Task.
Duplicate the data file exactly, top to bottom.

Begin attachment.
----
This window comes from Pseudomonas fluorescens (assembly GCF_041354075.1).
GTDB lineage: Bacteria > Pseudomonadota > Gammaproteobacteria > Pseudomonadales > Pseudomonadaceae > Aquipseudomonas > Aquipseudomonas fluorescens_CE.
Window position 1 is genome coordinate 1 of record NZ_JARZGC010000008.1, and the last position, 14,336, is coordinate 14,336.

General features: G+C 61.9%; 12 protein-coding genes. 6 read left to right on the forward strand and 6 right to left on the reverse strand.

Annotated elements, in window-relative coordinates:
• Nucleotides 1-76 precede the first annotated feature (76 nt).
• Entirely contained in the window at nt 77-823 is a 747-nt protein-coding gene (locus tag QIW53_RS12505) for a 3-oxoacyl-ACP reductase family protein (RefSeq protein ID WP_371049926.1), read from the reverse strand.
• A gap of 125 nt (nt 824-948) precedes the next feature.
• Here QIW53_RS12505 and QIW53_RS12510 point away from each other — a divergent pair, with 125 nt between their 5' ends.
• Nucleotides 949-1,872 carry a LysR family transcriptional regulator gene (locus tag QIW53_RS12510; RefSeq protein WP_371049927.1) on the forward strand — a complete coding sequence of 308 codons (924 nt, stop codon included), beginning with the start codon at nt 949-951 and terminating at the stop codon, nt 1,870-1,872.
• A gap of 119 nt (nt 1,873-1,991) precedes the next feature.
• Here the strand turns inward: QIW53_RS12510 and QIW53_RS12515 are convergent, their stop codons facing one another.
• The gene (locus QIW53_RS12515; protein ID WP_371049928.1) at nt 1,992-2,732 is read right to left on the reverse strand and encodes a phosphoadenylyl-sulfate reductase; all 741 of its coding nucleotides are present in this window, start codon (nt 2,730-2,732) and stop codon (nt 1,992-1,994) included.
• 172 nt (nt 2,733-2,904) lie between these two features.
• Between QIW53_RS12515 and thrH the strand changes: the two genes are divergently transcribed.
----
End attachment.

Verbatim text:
This window comes from Pseudomonas fluorescens (assembly GCF_041354075.1).
GTDB lineage: Bacteria > Pseudomonadota > Gammaproteobacteria > Pseudomonadales > Pseudomonadaceae > Aquipseudomonas > Aquipseudomonas fluorescens_CE.
Window position 1 is genome coordinate 1 of record NZ_JARZGC010000008.1, and the last position, 14,336, is coordinate 14,336.

General features: G+C 61.9%; 12 protein-coding genes. 6 read left to right on the forward strand and 6 right to left on the reverse strand.

Annotated elements, in window-relative coordinates:
• Nucleotides 1-76 precede the first annotated feature (76 nt).
• Entirely contained in the window at nt 77-823 is a 747-nt protein-coding gene (locus tag QIW53_RS12505) for a 3-oxoacyl-ACP reductase family protein (RefSeq protein ID WP_371049926.1), read from the reverse strand.
• A gap of 125 nt (nt 824-948) precedes the next feature.
• Here QIW53_RS12505 and QIW53_RS12510 point away from each other — a divergent pair, with 125 nt between their 5' ends.
• Nucleotides 949-1,872 carry a LysR family transcriptional regulator gene (locus tag QIW53_RS12510; RefSeq protein WP_371049927.1) on the forward strand — a complete coding sequence of 308 codons (924 nt, stop codon included), beginning with the start codon at nt 949-951 and terminating at the stop codon, nt 1,870-1,872.
• A gap of 119 nt (nt 1,873-1,991) precedes the next feature.
• Here the strand turns inward: QIW53_RS12510 and QIW53_RS12515 are convergent, their stop codons facing one another.
• The gene (locus QIW53_RS12515; protein ID WP_371049928.1) at nt 1,992-2,732 is read right to left on the reverse strand and encodes a phosphoadenylyl-sulfate reductase; all 741 of its coding nucleotides are present in this window, start codon (nt 2,730-2,732) and stop codon (nt 1,992-1,994) included.
• 172 nt (nt 2,733-2,904) lie between these two features.
• Between QIW53_RS12515 and thrH the strand changes: the two genes are divergently transcribed.